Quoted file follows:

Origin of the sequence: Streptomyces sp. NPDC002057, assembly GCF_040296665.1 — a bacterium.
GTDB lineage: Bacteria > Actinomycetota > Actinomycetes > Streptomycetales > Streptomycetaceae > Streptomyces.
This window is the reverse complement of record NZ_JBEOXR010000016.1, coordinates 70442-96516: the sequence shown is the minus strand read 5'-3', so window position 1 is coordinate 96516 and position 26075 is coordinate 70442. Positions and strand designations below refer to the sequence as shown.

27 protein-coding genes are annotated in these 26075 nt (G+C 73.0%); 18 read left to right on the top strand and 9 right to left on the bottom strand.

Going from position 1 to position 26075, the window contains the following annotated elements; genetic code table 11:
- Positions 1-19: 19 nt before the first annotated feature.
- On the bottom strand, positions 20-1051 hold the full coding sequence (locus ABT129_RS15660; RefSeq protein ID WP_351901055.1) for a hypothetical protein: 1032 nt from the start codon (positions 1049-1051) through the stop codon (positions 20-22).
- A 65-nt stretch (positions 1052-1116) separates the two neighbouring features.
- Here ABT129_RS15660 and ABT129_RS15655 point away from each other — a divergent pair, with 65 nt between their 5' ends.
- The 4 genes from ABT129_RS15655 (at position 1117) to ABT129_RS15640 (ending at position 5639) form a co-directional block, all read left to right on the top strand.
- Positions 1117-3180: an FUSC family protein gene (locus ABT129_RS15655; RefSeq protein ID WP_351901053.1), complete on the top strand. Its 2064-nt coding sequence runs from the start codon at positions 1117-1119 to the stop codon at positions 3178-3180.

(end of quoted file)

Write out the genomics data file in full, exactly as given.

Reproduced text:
Origin of the sequence: Streptomyces sp. NPDC002057, assembly GCF_040296665.1 — a bacterium.
GTDB lineage: Bacteria > Actinomycetota > Actinomycetes > Streptomycetales > Streptomycetaceae > Streptomyces.
This window is the reverse complement of record NZ_JBEOXR010000016.1, coordinates 70442-96516: the sequence shown is the minus strand read 5'-3', so window position 1 is coordinate 96516 and position 26075 is coordinate 70442. Positions and strand designations below refer to the sequence as shown.

27 protein-coding genes are annotated in these 26075 nt (G+C 73.0%); 18 read left to right on the top strand and 9 right to left on the bottom strand.

Going from position 1 to position 26075, the window contains the following annotated elements; genetic code table 11:
- Positions 1-19: 19 nt before the first annotated feature.
- On the bottom strand, positions 20-1051 hold the full coding sequence (locus ABT129_RS15660; RefSeq protein ID WP_351901055.1) for a hypothetical protein: 1032 nt from the start codon (positions 1049-1051) through the stop codon (positions 20-22).
- A 65-nt stretch (positions 1052-1116) separates the two neighbouring features.
- Here ABT129_RS15660 and ABT129_RS15655 point away from each other — a divergent pair, with 65 nt between their 5' ends.
- The 4 genes from ABT129_RS15655 (at position 1117) to ABT129_RS15640 (ending at position 5639) form a co-directional block, all read left to right on the top strand.
- Positions 1117-3180: an FUSC family protein gene (locus ABT129_RS15655; RefSeq protein ID WP_351901053.1), complete on the top strand. Its 2064-nt coding sequence runs from the start codon at positions 1117-1119 to the stop codon at positions 3178-3180.